While in Richmond, Virginia this past weekend celebrating my grandmother's 90th birthday, I spent most of my time eating. Sampling the local edibles seemed as good a way as any to tour the city in which my ancestors were born, and so I dug right in. The first stop was The Hardshell, an upscale pub specializing in the local fruti del mar. A painted advertisement for Chesapeake oysters on the brick wall of the bar made it clear that a juxtaposition of the famous Wellfleets and the local breed was inevitable.
The Chesapeake oyster—sometimes called White Gold—has been a staple of the Virginian diet for centuries. The southerners like them steamed, breaded in cornbread, or swimming atop a creamy bisque. And while they're also popular on the half shell, the raw mollusks there seem to be less of a hit than in Wellfleet, where eating them any other way is somewhat of a sin.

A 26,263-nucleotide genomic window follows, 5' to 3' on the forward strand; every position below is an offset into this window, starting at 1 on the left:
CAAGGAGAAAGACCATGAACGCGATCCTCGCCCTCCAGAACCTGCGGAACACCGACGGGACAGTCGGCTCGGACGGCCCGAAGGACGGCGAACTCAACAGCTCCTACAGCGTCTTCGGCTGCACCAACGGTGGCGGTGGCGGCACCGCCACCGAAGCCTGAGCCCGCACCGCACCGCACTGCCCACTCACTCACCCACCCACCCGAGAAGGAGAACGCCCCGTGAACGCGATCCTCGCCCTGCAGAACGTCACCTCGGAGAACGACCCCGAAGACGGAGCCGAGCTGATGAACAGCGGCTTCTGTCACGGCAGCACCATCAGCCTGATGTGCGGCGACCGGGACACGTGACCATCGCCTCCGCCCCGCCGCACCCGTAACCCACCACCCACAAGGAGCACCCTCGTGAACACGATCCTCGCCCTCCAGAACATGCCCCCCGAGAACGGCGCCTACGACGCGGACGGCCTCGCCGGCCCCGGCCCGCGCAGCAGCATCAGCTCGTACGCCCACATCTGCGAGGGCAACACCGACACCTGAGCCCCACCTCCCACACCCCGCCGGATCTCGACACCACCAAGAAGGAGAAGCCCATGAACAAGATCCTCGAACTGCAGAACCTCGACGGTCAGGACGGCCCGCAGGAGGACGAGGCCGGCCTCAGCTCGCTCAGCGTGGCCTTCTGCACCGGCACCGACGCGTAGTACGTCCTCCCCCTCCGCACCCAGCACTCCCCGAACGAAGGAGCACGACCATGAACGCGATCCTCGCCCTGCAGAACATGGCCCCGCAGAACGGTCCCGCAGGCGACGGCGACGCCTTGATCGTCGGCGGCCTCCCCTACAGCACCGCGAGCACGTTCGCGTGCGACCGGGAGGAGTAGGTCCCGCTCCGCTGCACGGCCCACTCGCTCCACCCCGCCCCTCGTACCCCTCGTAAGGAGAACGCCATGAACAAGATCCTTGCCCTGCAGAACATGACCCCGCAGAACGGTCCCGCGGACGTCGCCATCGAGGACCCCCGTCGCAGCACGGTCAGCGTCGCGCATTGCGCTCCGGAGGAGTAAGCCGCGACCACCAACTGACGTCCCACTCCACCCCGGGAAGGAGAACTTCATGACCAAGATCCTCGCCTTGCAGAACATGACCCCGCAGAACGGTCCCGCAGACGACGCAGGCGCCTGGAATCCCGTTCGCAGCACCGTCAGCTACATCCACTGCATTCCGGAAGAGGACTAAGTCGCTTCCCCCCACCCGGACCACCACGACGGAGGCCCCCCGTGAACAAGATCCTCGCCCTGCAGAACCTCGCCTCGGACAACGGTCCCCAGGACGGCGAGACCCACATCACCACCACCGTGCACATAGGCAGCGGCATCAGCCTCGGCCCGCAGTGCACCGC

My taste test revealed why: the salt factor. The briny, cold water flavor I was accustomed to from a Wellfleet was lacking in the Chesapeakes. The warmer waters made for a sweeter, more succulent meat—one better, I discovered, steamed and dipped in butter than raw with a dap of cocktail sauce, and one I would prefer fried over plain any day. While each merited their own following, I left with an even stronger fondness for the oysters of the town I call home.